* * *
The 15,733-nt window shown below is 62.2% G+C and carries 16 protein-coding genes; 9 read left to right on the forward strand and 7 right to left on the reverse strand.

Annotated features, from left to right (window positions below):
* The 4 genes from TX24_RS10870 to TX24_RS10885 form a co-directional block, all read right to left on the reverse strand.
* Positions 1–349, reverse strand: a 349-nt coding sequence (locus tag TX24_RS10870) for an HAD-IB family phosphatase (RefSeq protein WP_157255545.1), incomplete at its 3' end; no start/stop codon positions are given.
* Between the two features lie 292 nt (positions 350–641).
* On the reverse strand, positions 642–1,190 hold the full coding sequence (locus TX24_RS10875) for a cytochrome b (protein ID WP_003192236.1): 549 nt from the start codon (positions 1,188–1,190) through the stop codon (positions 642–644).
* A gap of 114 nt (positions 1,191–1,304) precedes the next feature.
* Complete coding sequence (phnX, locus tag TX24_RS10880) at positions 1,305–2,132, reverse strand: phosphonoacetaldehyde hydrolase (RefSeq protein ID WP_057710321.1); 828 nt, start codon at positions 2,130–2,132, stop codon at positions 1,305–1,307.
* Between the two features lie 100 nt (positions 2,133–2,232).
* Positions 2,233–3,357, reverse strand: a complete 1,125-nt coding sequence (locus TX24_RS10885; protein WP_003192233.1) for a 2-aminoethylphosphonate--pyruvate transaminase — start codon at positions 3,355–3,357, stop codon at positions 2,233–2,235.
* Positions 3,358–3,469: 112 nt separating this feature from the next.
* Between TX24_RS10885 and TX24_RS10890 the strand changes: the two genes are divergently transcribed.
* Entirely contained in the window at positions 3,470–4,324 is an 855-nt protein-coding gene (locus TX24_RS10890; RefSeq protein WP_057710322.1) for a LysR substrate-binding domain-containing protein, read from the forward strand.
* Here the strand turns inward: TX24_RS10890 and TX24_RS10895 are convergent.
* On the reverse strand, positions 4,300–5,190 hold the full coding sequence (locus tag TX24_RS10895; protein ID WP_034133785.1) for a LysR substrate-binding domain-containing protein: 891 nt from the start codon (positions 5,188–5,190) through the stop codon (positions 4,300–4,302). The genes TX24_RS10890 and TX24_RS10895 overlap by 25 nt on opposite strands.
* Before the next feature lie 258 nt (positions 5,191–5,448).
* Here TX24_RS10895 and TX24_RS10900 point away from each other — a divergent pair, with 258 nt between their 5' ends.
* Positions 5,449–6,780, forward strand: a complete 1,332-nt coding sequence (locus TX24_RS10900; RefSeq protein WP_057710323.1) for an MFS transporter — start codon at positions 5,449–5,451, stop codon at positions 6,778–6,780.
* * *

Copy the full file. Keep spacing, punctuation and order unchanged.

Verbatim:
The 15,733-nt window shown below is 62.2% G+C and carries 16 protein-coding genes; 9 read left to right on the forward strand and 7 right to left on the reverse strand.

Annotated features, from left to right (window positions below):
* The 4 genes from TX24_RS10870 to TX24_RS10885 form a co-directional block, all read right to left on the reverse strand.
* Positions 1–349, reverse strand: a 349-nt coding sequence (locus tag TX24_RS10870) for an HAD-IB family phosphatase (RefSeq protein WP_157255545.1), incomplete at its 3' end; no start/stop codon positions are given.
* Between the two features lie 292 nt (positions 350–641).
* On the reverse strand, positions 642–1,190 hold the full coding sequence (locus TX24_RS10875) for a cytochrome b (protein ID WP_003192236.1): 549 nt from the start codon (positions 1,188–1,190) through the stop codon (positions 642–644).
* A gap of 114 nt (positions 1,191–1,304) precedes the next feature.
* Complete coding sequence (phnX, locus tag TX24_RS10880) at positions 1,305–2,132, reverse strand: phosphonoacetaldehyde hydrolase (RefSeq protein ID WP_057710321.1); 828 nt, start codon at positions 2,130–2,132, stop codon at positions 1,305–1,307.
* Between the two features lie 100 nt (positions 2,133–2,232).
* Positions 2,233–3,357, reverse strand: a complete 1,125-nt coding sequence (locus TX24_RS10885; protein WP_003192233.1) for a 2-aminoethylphosphonate--pyruvate transaminase — start codon at positions 3,355–3,357, stop codon at positions 2,233–2,235.
* Positions 3,358–3,469: 112 nt separating this feature from the next.
* Between TX24_RS10885 and TX24_RS10890 the strand changes: the two genes are divergently transcribed.
* Entirely contained in the window at positions 3,470–4,324 is an 855-nt protein-coding gene (locus TX24_RS10890; RefSeq protein WP_057710322.1) for a LysR substrate-binding domain-containing protein, read from the forward strand.
* Here the strand turns inward: TX24_RS10890 and TX24_RS10895 are convergent.
* On the reverse strand, positions 4,300–5,190 hold the full coding sequence (locus tag TX24_RS10895; protein ID WP_034133785.1) for a LysR substrate-binding domain-containing protein: 891 nt from the start codon (positions 5,188–5,190) through the stop codon (positions 4,300–4,302). The genes TX24_RS10890 and TX24_RS10895 overlap by 25 nt on opposite strands.
* Before the next feature lie 258 nt (positions 5,191–5,448).
* Here TX24_RS10895 and TX24_RS10900 point away from each other — a divergent pair, with 258 nt between their 5' ends.
* Positions 5,449–6,780, forward strand: a complete 1,332-nt coding sequence (locus TX24_RS10900; RefSeq protein WP_057710323.1) for an MFS transporter — start codon at positions 5,449–5,451, stop codon at positions 6,778–6,780.